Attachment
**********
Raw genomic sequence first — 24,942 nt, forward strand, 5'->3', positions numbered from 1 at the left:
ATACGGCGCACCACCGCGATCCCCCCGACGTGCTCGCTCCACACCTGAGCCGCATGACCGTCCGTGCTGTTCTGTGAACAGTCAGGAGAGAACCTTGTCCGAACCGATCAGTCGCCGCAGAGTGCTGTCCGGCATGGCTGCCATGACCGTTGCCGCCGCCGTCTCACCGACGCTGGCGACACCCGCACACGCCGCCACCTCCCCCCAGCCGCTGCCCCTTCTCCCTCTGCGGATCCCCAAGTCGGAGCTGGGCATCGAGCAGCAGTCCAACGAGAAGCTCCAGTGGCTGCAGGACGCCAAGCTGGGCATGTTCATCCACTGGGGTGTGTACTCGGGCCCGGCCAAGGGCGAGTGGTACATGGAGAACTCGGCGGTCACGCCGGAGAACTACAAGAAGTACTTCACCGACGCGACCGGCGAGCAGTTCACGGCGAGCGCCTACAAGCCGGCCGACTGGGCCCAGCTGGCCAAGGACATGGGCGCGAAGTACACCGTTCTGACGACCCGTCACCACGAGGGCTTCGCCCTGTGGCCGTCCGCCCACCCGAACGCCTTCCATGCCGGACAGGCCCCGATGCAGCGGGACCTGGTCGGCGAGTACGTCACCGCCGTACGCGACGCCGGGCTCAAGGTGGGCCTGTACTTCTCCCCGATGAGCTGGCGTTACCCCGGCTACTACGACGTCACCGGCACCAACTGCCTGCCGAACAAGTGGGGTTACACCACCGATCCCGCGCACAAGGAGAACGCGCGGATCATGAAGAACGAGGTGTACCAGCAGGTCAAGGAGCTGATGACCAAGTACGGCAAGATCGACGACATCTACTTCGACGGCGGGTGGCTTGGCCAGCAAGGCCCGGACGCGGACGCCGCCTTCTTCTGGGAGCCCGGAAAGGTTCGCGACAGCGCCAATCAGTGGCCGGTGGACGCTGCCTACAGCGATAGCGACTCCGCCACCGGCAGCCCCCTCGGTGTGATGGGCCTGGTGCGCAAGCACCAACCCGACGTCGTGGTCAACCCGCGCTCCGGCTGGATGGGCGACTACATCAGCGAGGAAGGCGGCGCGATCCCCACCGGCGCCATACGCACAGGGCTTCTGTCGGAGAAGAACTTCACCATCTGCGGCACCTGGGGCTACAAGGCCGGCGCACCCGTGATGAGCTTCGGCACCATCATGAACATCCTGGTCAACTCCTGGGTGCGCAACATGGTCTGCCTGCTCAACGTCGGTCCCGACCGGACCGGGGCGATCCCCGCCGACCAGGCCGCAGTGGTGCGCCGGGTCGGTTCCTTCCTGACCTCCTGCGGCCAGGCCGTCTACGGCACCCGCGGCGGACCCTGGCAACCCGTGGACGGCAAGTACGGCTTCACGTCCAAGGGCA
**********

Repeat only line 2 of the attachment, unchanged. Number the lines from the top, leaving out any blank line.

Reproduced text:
ATACGGCGCACCACCGCGATCCCCCCGACGTGCTCGCTCCACACCTGAGCCGCATGACCGTCCGTGCTGTTCTGTGAACAGTCAGGAGAGAACCTTGTCCGAACCGATCAGTCGCCGCAGAGTGCTGTCCGGCATGGCTGCCATGACCGTTGCCGCCGCCGTCTCACCGACGCTGGCGACACCCGCACACGCCGCCACCTCCCCCCAGCCGCTGCCCCTTCTCCCTCTGCGGATCCCCAAGTCGGAGCTGGGCATCGAGCAGCAGTCCAACGAGAAGCTCCAGTGGCTGCAGGACGCCAAGCTGGGCATGTTCATCCACTGGGGTGTGTACTCGGGCCCGGCCAAGGGCGAGTGGTACATGGAGAACTCGGCGGTCACGCCGGAGAACTACAAGAAGTACTTCACCGACGCGACCGGCGAGCAGTTCACGGCGAGCGCCTACAAGCCGGCCGACTGGGCCCAGCTGGCCAAGGACATGGGCGCGAAGTACACCGTTCTGACGACCCGTCACCACGAGGGCTTCGCCCTGTGGCCGTCCGCCCACCCGAACGCCTTCCATGCCGGACAGGCCCCGATGCAGCGGGACCTGGTCGGCGAGTACGTCACCGCCGTACGCGACGCCGGGCTCAAGGTGGGCCTGTACTTCTCCCCGATGAGCTGGCGTTACCCCGGCTACTACGACGTCACCGGCACCAACTGCCTGCCGAACAAGTGGGGTTACACCACCGATCCCGCGCACAAGGAGAACGCGCGGATCATGAAGAACGAGGTGTACCAGCAGGTCAAGGAGCTGATGACCAAGTACGGCAAGATCGACGACATCTACTTCGACGGCGGGTGGCTTGGCCAGCAAGGCCCGGACGCGGACGCCGCCTTCTTCTGGGAGCCCGGAAAGGTTCGCGACAGCGCCAATCAGTGGCCGGTGGACGCTGCCTACAGCGATAGCGACTCCGCCACCGGCAGCCCCCTCGGTGTGATGGGCCTGGTGCGCAAGCACCAACCCGACGTCGTGGTCAACCCGCGCTCCGGCTGGATGGGCGACTACATCAGCGAGGAAGGCGGCGCGATCCCCACCGGCGCCATACGCACAGGGCTTCTGTCGGAGAAGAACTTCACCATCTGCGGCACCTGGGGCTACAAGGCCGGCGCACCCGTGATGAGCTTCGGCACCATCATGAACATCCTGGTCAACTCCTGGGTGCGCAACATGGTCTGCCTGCTCAACGTCGGTCCCGACCGGACCGGGGCGATCCCCGCCGACCAGGCCGCAGTGGTGCGCCGGGTCGGTTCCTTCCTGACCTCCTGCGGCCAGGCCGTCTACGGCACCCGCGGCGGACCCTGGCAACCCGTGGACGGCAAGTACGGCTTCACGTCCAAGGGCA